Malawi Human Rights Commission (MHRC) told the Blantyre Magistrates court on Thursday that it has lined up more than 20 witnesses to testify in the inquest of the death of Polytechnic student Robert Chasowa.
MHRC has instituted the inquest after granted permission by Limbe Dalton Magistrates court earlier this year following the application by Chasowa’s family to investigate on the death of their son.
Chasowa’s family asked for permission to further investigate on the death of Robert who was an engineering student at Polytechnic, a constituent college of University of Malawi after being dissatisfied by another investigation conducted by Malawi police, which stated that Chasowa died a natural death.
MHRC deputy legal director, Chrispine Sibande said that they have lined up more than 20 witnesses to testify in the inquest before the court make its ruling on whether to order the arrest and prosecution of those implicated in Chasowa’s death.
And Magistrate Innocent Nebi who has just taken over the case from Chief Resident Magistrate, Nyakwawa Usiwausiwa, adjourned the case to August 29 in order to study the files before decision on the way forward for the inquest.
However, before adjourning the case, Nebi wondered why there were no parties to the inquest, arguing who was going to cross examine the witnesses.
Nebi also wondered why the State was not made party to the inquest, and further questioned if the inquest was not going to conflict the public inquiry on Chasowa’s death instituted by President Joyce Banda.
But in response, Sibande said despite the fact that the MHRC constitution permits the human rights body to institute the inquest, the State was free to join in upon the recommendation by the court.
Sibande said Section 17 of the Inquest Act does not require the magistrate to follow penal code procedures when handling the inquest, despite that the presiding magistrate could make recommendation to director of public prosecution to arrest and prosecute those implicated by the outcome of the inquest.
“The State can be admitted to the inquest as party and cross examines witnesses if the court decides so. And the inquest is not in anyway going to affect the public inquiry on the death of Chasowa because the two are different.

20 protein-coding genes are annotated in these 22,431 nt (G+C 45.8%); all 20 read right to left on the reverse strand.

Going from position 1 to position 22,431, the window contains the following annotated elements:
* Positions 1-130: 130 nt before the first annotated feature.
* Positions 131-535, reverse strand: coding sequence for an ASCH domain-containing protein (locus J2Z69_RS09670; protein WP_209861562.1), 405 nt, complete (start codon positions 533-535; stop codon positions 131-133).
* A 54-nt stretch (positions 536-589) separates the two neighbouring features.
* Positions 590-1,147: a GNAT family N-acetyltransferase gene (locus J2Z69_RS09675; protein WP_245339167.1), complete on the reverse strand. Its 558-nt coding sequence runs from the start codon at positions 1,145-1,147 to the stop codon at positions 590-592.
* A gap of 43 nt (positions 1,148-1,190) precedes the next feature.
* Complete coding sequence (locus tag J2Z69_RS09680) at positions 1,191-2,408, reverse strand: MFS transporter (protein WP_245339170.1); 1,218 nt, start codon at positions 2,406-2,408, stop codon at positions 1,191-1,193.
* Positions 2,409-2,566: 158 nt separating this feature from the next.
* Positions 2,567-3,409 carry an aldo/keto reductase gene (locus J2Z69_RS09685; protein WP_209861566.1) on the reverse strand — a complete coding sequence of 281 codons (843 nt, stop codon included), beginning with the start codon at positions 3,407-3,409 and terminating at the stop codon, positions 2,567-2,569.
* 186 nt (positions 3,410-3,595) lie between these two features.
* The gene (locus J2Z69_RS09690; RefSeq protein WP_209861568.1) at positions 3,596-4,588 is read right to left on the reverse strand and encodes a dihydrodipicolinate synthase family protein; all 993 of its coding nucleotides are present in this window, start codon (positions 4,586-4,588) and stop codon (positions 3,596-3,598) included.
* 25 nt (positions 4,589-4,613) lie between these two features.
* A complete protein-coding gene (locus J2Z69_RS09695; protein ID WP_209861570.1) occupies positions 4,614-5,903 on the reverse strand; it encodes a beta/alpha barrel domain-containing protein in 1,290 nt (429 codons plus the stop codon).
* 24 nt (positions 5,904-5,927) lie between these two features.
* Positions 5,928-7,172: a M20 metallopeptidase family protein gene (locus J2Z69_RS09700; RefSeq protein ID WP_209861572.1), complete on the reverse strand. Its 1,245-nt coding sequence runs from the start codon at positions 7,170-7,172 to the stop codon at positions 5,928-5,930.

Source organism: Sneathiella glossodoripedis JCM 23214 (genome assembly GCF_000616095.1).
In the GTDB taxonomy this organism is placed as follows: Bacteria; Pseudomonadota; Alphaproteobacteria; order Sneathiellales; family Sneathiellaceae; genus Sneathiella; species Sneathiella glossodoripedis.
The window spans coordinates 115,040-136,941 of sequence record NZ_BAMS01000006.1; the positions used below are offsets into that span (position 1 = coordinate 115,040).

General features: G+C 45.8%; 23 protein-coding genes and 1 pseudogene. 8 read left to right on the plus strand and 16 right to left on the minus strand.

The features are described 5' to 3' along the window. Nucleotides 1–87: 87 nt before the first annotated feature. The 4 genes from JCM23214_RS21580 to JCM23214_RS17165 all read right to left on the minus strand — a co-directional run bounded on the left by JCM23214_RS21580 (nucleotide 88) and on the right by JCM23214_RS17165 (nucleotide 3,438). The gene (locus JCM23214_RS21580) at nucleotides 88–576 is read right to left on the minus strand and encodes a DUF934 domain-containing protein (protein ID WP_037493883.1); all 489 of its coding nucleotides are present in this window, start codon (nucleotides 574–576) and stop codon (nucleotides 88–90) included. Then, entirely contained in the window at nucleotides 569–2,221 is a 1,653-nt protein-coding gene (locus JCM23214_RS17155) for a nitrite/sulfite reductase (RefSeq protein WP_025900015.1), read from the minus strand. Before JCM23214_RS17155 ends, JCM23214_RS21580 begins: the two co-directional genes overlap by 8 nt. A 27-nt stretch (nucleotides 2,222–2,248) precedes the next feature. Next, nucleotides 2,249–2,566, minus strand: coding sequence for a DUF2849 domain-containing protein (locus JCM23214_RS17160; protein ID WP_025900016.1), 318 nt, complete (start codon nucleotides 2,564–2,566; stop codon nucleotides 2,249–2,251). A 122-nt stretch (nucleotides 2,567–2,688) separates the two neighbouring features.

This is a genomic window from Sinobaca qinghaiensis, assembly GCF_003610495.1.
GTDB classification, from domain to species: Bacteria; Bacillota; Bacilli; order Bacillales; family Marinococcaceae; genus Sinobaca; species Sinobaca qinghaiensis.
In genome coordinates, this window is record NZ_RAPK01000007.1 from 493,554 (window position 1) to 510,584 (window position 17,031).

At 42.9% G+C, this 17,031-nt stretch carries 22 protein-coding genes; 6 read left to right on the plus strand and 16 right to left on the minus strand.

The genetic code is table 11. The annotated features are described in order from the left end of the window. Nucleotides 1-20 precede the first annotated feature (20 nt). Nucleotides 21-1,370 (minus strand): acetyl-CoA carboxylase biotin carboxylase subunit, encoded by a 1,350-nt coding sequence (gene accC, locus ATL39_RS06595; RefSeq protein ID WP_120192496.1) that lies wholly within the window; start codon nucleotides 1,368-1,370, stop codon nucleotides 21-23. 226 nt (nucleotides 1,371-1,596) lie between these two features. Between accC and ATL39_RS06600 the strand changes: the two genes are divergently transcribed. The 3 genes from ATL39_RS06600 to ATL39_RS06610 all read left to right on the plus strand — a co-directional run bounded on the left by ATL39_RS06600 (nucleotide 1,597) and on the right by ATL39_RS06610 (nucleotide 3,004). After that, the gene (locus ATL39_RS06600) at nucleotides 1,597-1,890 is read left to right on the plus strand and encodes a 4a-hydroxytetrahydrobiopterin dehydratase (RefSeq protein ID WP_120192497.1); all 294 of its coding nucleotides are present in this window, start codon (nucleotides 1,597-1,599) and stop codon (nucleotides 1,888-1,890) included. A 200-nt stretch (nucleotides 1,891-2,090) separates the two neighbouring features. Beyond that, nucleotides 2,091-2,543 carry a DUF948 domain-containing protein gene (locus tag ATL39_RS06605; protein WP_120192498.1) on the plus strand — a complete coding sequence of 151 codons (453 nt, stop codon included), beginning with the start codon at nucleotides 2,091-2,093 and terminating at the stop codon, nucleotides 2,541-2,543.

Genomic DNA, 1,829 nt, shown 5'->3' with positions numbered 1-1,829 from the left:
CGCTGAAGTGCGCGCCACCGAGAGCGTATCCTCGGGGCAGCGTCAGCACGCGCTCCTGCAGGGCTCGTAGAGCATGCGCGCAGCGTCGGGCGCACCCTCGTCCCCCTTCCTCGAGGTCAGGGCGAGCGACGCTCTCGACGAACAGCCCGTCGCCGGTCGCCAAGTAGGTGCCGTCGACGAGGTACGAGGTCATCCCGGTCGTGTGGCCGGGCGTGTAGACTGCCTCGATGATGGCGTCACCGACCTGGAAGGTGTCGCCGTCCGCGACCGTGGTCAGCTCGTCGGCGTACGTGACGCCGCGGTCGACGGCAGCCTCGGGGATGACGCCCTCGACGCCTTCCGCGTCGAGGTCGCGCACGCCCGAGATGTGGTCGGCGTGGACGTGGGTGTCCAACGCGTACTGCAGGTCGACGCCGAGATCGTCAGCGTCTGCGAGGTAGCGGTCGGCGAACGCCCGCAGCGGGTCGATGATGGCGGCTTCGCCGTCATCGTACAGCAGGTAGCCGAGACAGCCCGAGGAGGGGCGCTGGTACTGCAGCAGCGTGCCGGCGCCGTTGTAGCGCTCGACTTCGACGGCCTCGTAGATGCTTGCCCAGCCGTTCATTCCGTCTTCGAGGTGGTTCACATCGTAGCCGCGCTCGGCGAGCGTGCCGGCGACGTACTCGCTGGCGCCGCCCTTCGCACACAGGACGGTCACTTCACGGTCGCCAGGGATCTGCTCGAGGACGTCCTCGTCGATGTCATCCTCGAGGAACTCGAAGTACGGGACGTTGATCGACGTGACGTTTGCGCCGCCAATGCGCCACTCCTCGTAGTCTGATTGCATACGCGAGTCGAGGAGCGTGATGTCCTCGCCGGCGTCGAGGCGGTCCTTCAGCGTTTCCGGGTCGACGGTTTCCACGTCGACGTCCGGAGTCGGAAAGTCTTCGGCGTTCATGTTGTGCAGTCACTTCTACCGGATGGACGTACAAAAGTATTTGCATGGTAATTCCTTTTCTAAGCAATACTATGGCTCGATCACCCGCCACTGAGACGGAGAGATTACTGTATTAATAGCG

“The legal consequences between the two are different. The inquest is handled by the court which uses all laws provided by legal requirements as per law in handling the inquest unlike the inquiry which is not. And the inquiry’s verdict depends on political will unlike the inquest, “Sibande told the court.
Adding up Sibande’s arguments, lawyer Lusungu Gondwe of Ralph and Arnolds representing Malawi Law Society (MLS), which is jointly working with MHRC on the inquest, said the purpose of the inquest was to decide the cause of Chasowa’s death according to Section 4 of the Inquest Act.
“Essentially, there is no need for parties to the inquest based on the stipulation of the Act. But we are open to accept parties to the matter, if the court decided so,” Gondwe said.
Magistrate Nebi said he will make decision on the facts presented in court on August 29 this year and decides on the way forward of the inquest.
Meanwhile, the report which MHRC has compiled and is to be submitted to the court on the Chasowa’s death, implicates some top DPP officials, which include its regional governor, Noel Masangwi and its current president, Peter Mutharika.
The report also implicates business guru, Leston Mulli and other police officers. Mutharika is said to have financed a group of thugs which manhandled and killed Chasowa on September 24, 2011, and Masangwi is said to have headed the group of the thugs and oversaw the operation into the killing of the innocent student.
While Mulli is said to have provided vehicles and allow his security guards under KAMU security service to shield the thugs when carrying their operation at Polytechnic campus on the night Chasowa was killed.
The report, which is more detailed, reveals incidents and events prior and after the death of Chasowa.
The report will be submitted to the court when the inquest matter resumes before made public.